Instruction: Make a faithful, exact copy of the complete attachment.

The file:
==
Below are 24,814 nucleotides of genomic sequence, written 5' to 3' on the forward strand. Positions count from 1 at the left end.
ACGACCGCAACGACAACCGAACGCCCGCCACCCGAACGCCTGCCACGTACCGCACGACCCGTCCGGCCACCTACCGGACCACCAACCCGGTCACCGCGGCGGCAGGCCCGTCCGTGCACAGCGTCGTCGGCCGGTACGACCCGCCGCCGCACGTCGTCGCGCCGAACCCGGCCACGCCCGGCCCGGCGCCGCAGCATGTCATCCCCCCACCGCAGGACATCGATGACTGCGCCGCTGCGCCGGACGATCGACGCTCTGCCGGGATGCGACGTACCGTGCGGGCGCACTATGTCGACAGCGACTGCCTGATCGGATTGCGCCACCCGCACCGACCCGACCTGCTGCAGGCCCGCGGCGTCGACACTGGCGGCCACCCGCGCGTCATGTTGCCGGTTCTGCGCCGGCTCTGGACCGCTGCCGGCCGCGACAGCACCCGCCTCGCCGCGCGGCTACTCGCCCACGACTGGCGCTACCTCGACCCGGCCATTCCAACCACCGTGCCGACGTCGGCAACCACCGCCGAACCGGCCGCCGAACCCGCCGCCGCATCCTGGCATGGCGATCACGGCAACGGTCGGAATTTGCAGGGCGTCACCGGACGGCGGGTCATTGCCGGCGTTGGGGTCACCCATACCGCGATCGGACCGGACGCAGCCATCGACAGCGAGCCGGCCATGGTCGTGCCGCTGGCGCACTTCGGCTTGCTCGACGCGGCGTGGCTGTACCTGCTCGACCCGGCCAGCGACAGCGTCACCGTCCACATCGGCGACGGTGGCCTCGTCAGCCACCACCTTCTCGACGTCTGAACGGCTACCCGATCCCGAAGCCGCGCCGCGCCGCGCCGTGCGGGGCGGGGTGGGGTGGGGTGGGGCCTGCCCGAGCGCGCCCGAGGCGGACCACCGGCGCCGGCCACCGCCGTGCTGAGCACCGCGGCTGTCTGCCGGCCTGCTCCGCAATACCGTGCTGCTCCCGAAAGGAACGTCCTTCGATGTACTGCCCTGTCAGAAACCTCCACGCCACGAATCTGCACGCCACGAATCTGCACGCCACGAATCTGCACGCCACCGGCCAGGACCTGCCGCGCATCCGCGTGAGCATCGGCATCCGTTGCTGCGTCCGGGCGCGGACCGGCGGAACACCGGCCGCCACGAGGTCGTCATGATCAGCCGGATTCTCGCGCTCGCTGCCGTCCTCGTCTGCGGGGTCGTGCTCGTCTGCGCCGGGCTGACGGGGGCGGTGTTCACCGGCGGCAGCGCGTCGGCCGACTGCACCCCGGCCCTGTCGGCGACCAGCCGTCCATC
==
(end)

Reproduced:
Below are 24,814 nucleotides of genomic sequence, written 5' to 3' on the forward strand. Positions count from 1 at the left end.
ACGACCGCAACGACAACCGAACGCCCGCCACCCGAACGCCTGCCACGTACCGCACGACCCGTCCGGCCACCTACCGGACCACCAACCCGGTCACCGCGGCGGCAGGCCCGTCCGTGCACAGCGTCGTCGGCCGGTACGACCCGCCGCCGCACGTCGTCGCGCCGAACCCGGCCACGCCCGGCCCGGCGCCGCAGCATGTCATCCCCCCACCGCAGGACATCGATGACTGCGCCGCTGCGCCGGACGATCGACGCTCTGCCGGGATGCGACGTACCGTGCGGGCGCACTATGTCGACAGCGACTGCCTGATCGGATTGCGCCACCCGCACCGACCCGACCTGCTGCAGGCCCGCGGCGTCGACACTGGCGGCCACCCGCGCGTCATGTTGCCGGTTCTGCGCCGGCTCTGGACCGCTGCCGGCCGCGACAGCACCCGCCTCGCCGCGCGGCTACTCGCCCACGACTGGCGCTACCTCGACCCGGCCATTCCAACCACCGTGCCGACGTCGGCAACCACCGCCGAACCGGCCGCCGAACCCGCCGCCGCATCCTGGCATGGCGATCACGGCAACGGTCGGAATTTGCAGGGCGTCACCGGACGGCGGGTCATTGCCGGCGTTGGGGTCACCCATACCGCGATCGGACCGGACGCAGCCATCGACAGCGAGCCGGCCATGGTCGTGCCGCTGGCGCACTTCGGCTTGCTCGACGCGGCGTGGCTGTACCTGCTCGACCCGGCCAGCGACAGCGTCACCGTCCACATCGGCGACGGTGGCCTCGTCAGCCACCACCTTCTCGACGTCTGAACGGCTACCCGATCCCGAAGCCGCGCCGCGCCGCGCCGTGCGGGGCGGGGTGGGGTGGGGTGGGGCCTGCCCGAGCGCGCCCGAGGCGGACCACCGGCGCCGGCCACCGCCGTGCTGAGCACCGCGGCTGTCTGCCGGCCTGCTCCGCAATACCGTGCTGCTCCCGAAAGGAACGTCCTTCGATGTACTGCCCTGTCAGAAACCTCCACGCCACGAATCTGCACGCCACGAATCTGCACGCCACGAATCTGCACGCCACCGGCCAGGACCTGCCGCGCATCCGCGTGAGCATCGGCATCCGTTGCTGCGTCCGGGCGCGGACCGGCGGAACACCGGCCGCCACGAGGTCGTCATGATCAGCCGGATTCTCGCGCTCGCTGCCGTCCTCGTCTGCGGGGTCGTGCTCGTCTGCGCCGGGCTGACGGGGGCGGTGTTCACCGGCGGCAGCGCGTCGGCCGACTGCACCCCGGCCCTGTCGGCGACCAGCCGTCCATC